After all this, though, Masciotra dismisses libertarians as not being rebellious enough. Their rebellion disguises “their subservience to — for all their protests against the ‘political elite’ — the real elite.”
Who then are the libertarians rebelling against? The most powerful sector of the society is corporate America, and it profits and benefits most from the deregulatory and anti-tax measures libertarians champion. That sector of society also happens to own the federal government. Through large campaign donations and aggressive lobbying — the very corruption that libertarians help enable by defending Citizens United and opposing campaign finance reform — they have institutionalized bribery, transforming the legislative process into an auction. Libertarians proclaim an anti-government position, but they are only opposing the last measures of protection that remain in place to prevent the government from full mutation into an aristocracy.
Masciotra might be surprised to know I actually agree with most of this, and I’m a libertarian. My understanding of government as something that serves the interest of propertied classes, protects big business from competition, and funnels rents on artificial scarcity and artificial property upward from the producing classes to the plutocracy is one of the reasons I became a libertarian and an anarchist.
And one of the primary targets of my writing has been the right-leaning sort of libertarian who ignores the extent to which Corporate America owns the federal government. These people pass over the primary function of government — intervening in the market to facilitate rent extraction by the propertied ruling classes — and focus entirely on eliminating the secondary functions like partially restricting abuses of those ruling classes’ power and stabilizing the worst side-effects of corporate power.
My hatred of bosses is at the root of my identification, not only as a libertarian — but as a Leftist. My instinctive affinity for the “you’re not the boss of me” sentiment, which Masciotra dismisses contemptuously, is the reason I so strongly support labor struggle and radical unions like the I.W.W.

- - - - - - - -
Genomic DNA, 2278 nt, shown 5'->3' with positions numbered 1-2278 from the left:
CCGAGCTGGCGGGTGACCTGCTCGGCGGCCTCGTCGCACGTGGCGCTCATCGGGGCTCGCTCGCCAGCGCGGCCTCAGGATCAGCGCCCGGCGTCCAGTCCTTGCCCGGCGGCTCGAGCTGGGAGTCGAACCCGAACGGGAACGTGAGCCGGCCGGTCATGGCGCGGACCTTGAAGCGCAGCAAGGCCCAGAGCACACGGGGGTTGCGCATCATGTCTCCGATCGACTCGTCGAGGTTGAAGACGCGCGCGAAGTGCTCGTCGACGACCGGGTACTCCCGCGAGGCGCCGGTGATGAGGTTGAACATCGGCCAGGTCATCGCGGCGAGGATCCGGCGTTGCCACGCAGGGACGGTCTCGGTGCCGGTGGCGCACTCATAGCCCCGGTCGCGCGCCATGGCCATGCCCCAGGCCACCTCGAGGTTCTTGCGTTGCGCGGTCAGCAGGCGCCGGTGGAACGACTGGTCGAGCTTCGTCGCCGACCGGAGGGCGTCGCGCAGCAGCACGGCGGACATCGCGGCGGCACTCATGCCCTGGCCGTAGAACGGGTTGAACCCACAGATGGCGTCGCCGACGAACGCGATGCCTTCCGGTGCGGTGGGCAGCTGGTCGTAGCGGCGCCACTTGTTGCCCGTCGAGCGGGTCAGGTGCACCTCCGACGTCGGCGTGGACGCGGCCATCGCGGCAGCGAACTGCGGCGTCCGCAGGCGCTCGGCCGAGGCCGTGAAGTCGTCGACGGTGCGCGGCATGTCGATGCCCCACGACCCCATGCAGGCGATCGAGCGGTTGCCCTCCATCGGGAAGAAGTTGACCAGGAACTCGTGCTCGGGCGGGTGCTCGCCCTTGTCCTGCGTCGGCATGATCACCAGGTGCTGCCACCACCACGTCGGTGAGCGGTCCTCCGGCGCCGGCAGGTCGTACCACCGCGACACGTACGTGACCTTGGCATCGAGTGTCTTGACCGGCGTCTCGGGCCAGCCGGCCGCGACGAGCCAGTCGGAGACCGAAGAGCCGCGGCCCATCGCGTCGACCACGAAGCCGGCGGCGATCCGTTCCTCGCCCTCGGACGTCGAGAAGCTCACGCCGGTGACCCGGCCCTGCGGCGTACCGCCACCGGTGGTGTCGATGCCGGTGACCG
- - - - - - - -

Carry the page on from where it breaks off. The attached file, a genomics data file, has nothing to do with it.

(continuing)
I believe that institutional hierarchies of all kinds are bad — corporate, government, university, etc. — because they suppress the free flow of information and feedback that those in authority don’t want to hear. They create conflicts of interest in which those at the top appropriate the gains from contributions to productivity from those below, and shift costs and blame downward — basically kind of stuff anyone who’s worked under a boss, or reads Dilbert, knows instinctively.
And my belief in free markets doesn’t mean that I lionize “rugged individualism,” or believe that the cash nexus should dominate most aspects of social life. It just means I don’t think the state should interfere with voluntary exchange where it exists. In fact I strongly support a solidaritarian society build on the kinds of self-organized working class institutions for mutual aid that Pyotr Kropotkin and E.P. Thompson described in their writing. I’m strongly influenced by Elinor Ostrom’s views on the governance of common pool resources. And I think that most economic activity in a free society would take place through forms of voluntary interaction other than money exchange — the social and gift economy and commons-based peer production, among them.
If Masciotra took a break from constructing his libertarian strawmen for a minute and checked out the diverse array of real people within our movement, he might find he actually has stuff in common with some of us.